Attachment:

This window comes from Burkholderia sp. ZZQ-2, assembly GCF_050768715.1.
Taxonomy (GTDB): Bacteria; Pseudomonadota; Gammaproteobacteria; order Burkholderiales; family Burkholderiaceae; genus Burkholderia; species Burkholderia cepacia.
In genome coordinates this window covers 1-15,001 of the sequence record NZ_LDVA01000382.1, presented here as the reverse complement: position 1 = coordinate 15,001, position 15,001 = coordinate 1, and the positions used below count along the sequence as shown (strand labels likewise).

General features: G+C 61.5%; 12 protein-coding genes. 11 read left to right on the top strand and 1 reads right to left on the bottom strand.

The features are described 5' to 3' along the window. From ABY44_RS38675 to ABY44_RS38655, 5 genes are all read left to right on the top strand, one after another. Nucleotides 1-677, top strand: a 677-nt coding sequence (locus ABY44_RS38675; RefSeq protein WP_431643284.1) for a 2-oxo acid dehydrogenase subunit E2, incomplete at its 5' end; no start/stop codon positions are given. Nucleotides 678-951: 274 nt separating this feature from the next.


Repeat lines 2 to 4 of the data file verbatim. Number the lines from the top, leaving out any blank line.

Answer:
Taxonomy (GTDB): Bacteria; Pseudomonadota; Gammaproteobacteria; order Burkholderiales; family Burkholderiaceae; genus Burkholderia; species Burkholderia cepacia.
In genome coordinates this window covers 1-15,001 of the sequence record NZ_LDVA01000382.1, presented here as the reverse complement: position 1 = coordinate 15,001, position 15,001 = coordinate 1, and the positions used below count along the sequence as shown (strand labels likewise).

General features: G+C 61.5%; 12 protein-coding genes. 11 read left to right on the top strand and 1 reads right to left on the bottom strand.